Taking a Tumble

The Legal Risks of Rich Tong’s Tumblr Fashion Week Proposal

richtong with bloggers The Legal Risks of Rich Tongs Tumblr Fashion Week Proposal

Rich Tong

Yesterday Betabeat broke the news that Tumblr fashion director Rich Tong was hoping to get big brands to pay hundreds of thousands of dollars for product placement and branded content from Tumblr’s “select bloggers”.

In essence, Tumblr was acting like a talent agency, promising work from a group of writers who use their platform. The proposal offered 15 posts with the “content to be agreed upon prior to the start of the week”. For $10,000 the brands could get some face time with the bloggers at a private party and for a negotiable price brands could get product placement from all 20 select bloggers.

Betabeat has learned however, that Tumblr had no formal contract with any of these bloggers. In fact, the bloggers Betabeat spoke with had no idea their services were being promised, no clue about the terms of the proposal and were blissfully ignorant that Tumblr was asking to be paid hefty sums for their work.

“It makes total sense,” said one select blogger who spoke to Betabeat by phone. “They need to start earning money, and writing about brands, product placement, that is a good way to do it.”

Didn’t it bother her that Tumblr was making money off this arrangment, asked Betabeat. “No, they get paid, but I get to attend the events and break interesting stories on my blog.”

Betabeat explained that, according to Mr. Tong’s proposal, the bloggers would be submitting 15 posts per week, not to their own blogs, but to the Tumblr’s owned by the brands paying the fees. “Oh, wait really?” the blogger asked. “In that case, I would definitely want to be paid, because I would no longer own the content.”

A further wrinkle is the possible legal issues surrounding paid blogging. If Tumblr is accepting money from brands and assigning writers to produce advertorial content with product placement, that needs to be disclosed. Otherwise, its a violation of the FTC rules governing paid blogging.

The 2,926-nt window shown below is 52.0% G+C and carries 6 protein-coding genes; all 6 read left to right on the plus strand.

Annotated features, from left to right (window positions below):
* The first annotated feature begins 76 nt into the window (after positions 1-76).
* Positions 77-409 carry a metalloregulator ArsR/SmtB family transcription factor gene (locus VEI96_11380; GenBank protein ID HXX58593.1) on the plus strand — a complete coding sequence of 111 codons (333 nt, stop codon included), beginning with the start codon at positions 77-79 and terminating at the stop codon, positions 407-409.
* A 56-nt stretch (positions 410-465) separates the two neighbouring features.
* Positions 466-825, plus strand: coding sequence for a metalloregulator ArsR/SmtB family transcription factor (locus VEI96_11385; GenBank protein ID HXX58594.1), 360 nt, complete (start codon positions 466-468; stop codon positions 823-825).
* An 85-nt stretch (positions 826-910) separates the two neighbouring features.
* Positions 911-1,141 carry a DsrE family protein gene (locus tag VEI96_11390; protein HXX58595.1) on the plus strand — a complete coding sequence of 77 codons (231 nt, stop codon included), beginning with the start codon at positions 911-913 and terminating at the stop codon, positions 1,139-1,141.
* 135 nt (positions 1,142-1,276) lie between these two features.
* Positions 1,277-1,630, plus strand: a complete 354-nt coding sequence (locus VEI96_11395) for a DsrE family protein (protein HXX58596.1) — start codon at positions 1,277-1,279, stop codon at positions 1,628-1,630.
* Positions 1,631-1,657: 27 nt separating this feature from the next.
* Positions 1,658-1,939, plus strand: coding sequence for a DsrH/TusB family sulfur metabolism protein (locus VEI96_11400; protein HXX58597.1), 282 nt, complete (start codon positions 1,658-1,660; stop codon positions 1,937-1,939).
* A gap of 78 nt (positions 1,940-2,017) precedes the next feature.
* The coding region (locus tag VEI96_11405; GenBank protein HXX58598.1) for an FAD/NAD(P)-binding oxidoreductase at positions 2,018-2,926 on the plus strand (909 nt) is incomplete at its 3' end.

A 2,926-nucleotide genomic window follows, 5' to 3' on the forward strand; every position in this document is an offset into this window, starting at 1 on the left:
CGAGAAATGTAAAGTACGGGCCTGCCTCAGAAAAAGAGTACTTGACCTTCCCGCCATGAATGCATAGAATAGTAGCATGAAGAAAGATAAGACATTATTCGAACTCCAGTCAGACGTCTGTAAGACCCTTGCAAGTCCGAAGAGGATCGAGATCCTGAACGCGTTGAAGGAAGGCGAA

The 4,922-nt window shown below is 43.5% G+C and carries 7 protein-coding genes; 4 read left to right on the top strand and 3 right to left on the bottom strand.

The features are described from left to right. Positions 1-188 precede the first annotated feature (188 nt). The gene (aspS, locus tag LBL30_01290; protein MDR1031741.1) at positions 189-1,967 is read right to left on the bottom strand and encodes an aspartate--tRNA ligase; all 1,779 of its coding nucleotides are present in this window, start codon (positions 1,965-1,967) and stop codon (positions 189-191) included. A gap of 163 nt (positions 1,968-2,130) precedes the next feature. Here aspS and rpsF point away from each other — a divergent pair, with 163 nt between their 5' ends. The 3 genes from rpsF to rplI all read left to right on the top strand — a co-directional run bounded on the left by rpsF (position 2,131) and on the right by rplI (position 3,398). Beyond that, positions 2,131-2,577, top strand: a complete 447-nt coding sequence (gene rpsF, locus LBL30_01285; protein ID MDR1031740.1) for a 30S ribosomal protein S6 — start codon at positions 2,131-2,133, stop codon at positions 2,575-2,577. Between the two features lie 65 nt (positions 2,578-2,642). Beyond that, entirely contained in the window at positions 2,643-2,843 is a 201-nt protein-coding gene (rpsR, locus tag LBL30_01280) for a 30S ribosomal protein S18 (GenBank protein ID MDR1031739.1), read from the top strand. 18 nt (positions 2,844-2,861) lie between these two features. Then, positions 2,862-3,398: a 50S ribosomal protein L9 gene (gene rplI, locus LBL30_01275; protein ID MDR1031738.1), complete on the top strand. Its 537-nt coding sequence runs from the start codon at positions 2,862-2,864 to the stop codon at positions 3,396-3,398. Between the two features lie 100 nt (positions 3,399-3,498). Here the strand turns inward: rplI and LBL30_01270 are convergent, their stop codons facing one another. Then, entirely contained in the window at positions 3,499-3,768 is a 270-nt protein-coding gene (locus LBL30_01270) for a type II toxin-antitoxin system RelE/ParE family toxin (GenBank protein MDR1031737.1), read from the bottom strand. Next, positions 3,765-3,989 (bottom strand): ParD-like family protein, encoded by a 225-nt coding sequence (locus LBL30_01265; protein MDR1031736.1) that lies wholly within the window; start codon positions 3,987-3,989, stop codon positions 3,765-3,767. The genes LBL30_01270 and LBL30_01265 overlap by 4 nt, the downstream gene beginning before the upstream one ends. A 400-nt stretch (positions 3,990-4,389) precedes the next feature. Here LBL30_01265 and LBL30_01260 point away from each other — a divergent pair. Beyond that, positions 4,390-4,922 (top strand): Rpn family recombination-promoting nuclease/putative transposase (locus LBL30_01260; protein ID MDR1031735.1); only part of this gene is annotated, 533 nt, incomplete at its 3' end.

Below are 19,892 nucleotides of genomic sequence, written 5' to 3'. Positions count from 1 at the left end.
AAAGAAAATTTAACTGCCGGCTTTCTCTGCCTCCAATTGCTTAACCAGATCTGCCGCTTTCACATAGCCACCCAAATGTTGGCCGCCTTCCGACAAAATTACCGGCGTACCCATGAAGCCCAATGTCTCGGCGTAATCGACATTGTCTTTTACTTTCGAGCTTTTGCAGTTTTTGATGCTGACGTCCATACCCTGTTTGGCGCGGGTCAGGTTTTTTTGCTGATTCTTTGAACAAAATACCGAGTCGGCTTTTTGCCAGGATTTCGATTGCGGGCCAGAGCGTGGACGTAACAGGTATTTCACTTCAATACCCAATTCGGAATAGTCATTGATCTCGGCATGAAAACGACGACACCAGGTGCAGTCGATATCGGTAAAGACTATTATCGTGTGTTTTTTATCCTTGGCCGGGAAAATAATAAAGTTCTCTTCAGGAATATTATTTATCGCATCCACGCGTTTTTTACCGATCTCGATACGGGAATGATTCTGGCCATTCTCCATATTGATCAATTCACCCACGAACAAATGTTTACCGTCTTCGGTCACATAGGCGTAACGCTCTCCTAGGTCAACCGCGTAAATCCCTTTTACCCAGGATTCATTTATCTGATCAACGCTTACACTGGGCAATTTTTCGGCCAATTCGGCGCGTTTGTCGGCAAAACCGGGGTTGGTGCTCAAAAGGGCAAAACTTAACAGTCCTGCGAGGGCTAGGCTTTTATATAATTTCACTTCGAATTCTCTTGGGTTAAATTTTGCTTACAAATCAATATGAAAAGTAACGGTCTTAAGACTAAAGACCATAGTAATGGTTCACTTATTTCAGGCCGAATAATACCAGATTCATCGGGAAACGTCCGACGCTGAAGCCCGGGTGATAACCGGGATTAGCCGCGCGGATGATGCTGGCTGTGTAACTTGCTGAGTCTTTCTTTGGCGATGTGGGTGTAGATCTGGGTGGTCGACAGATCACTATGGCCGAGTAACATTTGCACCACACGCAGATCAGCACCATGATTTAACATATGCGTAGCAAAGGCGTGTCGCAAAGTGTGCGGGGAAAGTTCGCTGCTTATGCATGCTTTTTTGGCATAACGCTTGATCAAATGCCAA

As one angry designer told Betabeat yesterday, “They are trying to have us pay for Tumblr bloggers to come to our shows, which is ridiculous. We would never pay a journalist to come cover us, so why would we pay Tumblr?”

Betabeat reached out to Tumblr with the specifics of this post, but they declined to comment.

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Comments

  1. So not only has Rich Tong spectacularly failed at client services and building relationships with brands, but he has also failed at disclosing the terms of the fashion week trip to the participants? His inability to come up with a mutually beneficial FW plan OR vet his current plan through legal, is just poor planning at best, negligent and knowingly illegal at worst. The fact that he still has a job is hilarious.

    Do you happen to know if tumblr has a legal team? They must obviously. Are they as horrible at their jobs as Rich?

    1. Tumblr has had competent legal counsel from the beginning. It’s possible that the terms of these deals were never shared with legal counsel. If so, that’s a serious breakdown in management. Tumblr’s board should at least verify the way in which these work contracts were drafted and vetted, to ensure a good-faith attempt at compliance.

    2. NotTong says:

      Sounds like Tong has his head in the bong… Again.

  2. OJR says:

    Rich is just trying to live to his name. Same goes for tumblr — it’ll come tumbling down.